But it wasn’t always so easy to ‘become Irish’ – and this I know from bitter experience.

In 1989, I was 15 and proud. I may have been London-born and London-bred, but as far I was concerned I was about as Irish as you could get. I was an O’Neill (‘son of Niall, first king of Ireland’). My parents had been forced out of Ireland by poverty. I was a Pogues fan and had the t-shirt to prove it. I had once had Irish language lessons – though all I could remember was pogue mahone (‘kiss my arse’). And I could almost get through a whole pint of the black stuff without spewing.

Was I accepted by the Irish community? Was I bog roll. I was denounced as a ‘plastic Paddy’, and accused of suffering from ‘Dermot-itis’: a severe personality disorder that makes your average Joe wish he was a Dermot. (Famous sufferers of Dermot-itis include Daniel Day-Lewis – posh actor who thought a turn as Christy Brown made him Irish; Shane MacGowan – educated at Westminster, despite appearances; and Dermot O’Leary – young British TV presenter who bangs on about the joys of Kilburn. Even Dermots can be afflicted with Dermot-itis.)

Now there is a world epidemic of Dermot-itis – ‘plastic Paddies’ and ‘brittle Bridgets’ are everywhere. And I could finally ‘become Irish’ just by going to the right pub, striking the right pose, having the right attitude, just ‘feeling it’ like Bill Clinton does – or I could just put a tick in the ethnic box ‘Irish’, which will be included in this year’s UK census for the first time. But I think I’ll pass. If it was sad pretending to be Irish when I was a teenager it would be even sadder now.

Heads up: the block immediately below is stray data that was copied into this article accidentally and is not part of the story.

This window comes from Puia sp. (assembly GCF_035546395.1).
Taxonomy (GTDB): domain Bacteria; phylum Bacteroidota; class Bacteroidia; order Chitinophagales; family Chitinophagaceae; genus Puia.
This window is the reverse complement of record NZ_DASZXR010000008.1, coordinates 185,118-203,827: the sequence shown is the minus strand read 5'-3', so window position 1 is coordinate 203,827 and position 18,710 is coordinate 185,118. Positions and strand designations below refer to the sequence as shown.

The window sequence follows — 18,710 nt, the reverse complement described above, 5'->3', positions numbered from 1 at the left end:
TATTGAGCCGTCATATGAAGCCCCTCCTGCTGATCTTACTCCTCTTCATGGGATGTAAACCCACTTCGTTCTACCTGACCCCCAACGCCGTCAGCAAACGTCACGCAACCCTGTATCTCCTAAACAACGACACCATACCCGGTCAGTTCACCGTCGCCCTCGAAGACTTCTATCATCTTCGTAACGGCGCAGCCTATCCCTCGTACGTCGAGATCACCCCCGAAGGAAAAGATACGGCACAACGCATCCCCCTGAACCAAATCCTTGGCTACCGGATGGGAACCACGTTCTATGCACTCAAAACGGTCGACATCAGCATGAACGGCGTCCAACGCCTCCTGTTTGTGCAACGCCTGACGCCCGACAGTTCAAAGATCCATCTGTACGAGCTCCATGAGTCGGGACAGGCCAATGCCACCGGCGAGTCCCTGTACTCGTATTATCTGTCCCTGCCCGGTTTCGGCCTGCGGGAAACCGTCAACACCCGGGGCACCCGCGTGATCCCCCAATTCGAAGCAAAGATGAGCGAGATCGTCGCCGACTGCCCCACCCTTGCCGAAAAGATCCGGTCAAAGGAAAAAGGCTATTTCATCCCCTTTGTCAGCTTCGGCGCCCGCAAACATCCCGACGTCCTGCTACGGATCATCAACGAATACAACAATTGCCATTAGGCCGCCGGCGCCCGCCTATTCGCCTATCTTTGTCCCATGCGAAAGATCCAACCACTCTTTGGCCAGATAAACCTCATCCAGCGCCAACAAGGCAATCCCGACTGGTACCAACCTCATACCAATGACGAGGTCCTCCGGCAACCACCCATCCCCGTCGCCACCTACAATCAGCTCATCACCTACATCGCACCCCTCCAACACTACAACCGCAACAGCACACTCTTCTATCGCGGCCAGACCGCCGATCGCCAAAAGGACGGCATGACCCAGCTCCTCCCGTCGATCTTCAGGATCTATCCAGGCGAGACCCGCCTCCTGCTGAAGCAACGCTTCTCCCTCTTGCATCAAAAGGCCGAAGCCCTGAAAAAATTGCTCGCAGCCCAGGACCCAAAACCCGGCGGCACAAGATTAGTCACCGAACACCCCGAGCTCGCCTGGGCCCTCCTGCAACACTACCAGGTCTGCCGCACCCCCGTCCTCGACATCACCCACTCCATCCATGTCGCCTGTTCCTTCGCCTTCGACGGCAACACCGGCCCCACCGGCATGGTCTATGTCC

Besides, this new Irishness isn’t worth the green ink it’s written in.

There was something faintly rebellious about being Irish in the past. Irish people were loud, confident, could drink Brits under the table, didn’t take any gip, stood up to their oppressors. In 1989, framed Irish prisoners were being freed from prison in the UK, the Pogues were storming the charts, and even a shaven-headed Sinead O’Connor was getting up transatlantic noses by slamming the ‘evil’ UK government and hanging out with rappers Niggers With Attitude in America. It might have been an exclusive set, defined by where you were born, but Irish was a gang my second-generation mates and I were desperate to be in.

Now I can think of nothing sadder than wanting to be the new stereotypical Irish person. Irishness means being a shiny happy former victim of British wrongs that everyone (from Chinese Elvis Presleys to oppressed Jewish folk singers) can sympathise with and join for a few jars. Forget the Pogues, the new Irishness is personified by pop band Westlife – bland, inoffensive, polite, middle-aged, chubby, lame, boring….

Jesus, Mary and Joseph, it’s enough to make me finally admit after all these years that I am, in fact, British. Just don’t tell my dad.

So I might enjoy a few pints of the black stuff this St Who’s Day, but I think I’ll give Irishness a miss. When ‘being Irish’ is nothing more than a cheap coat you slip into whenever it suits your mood, it’s time to paraphrase that real Irishman WB Yeats:

‘Let them take it, For there’s more dignity in walking naked.’

Brendan O’Neill is coordinating the spiked-conference Panic attack: Interrogating our obsession with risk, on Friday 9 May 2003, at the Royal Institution in London.

Read on:

St Patrick’s Day, USA, by David Nolan

Ireland cancels St Patrick’s Day, by Brendan O’Neill

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Topics Politics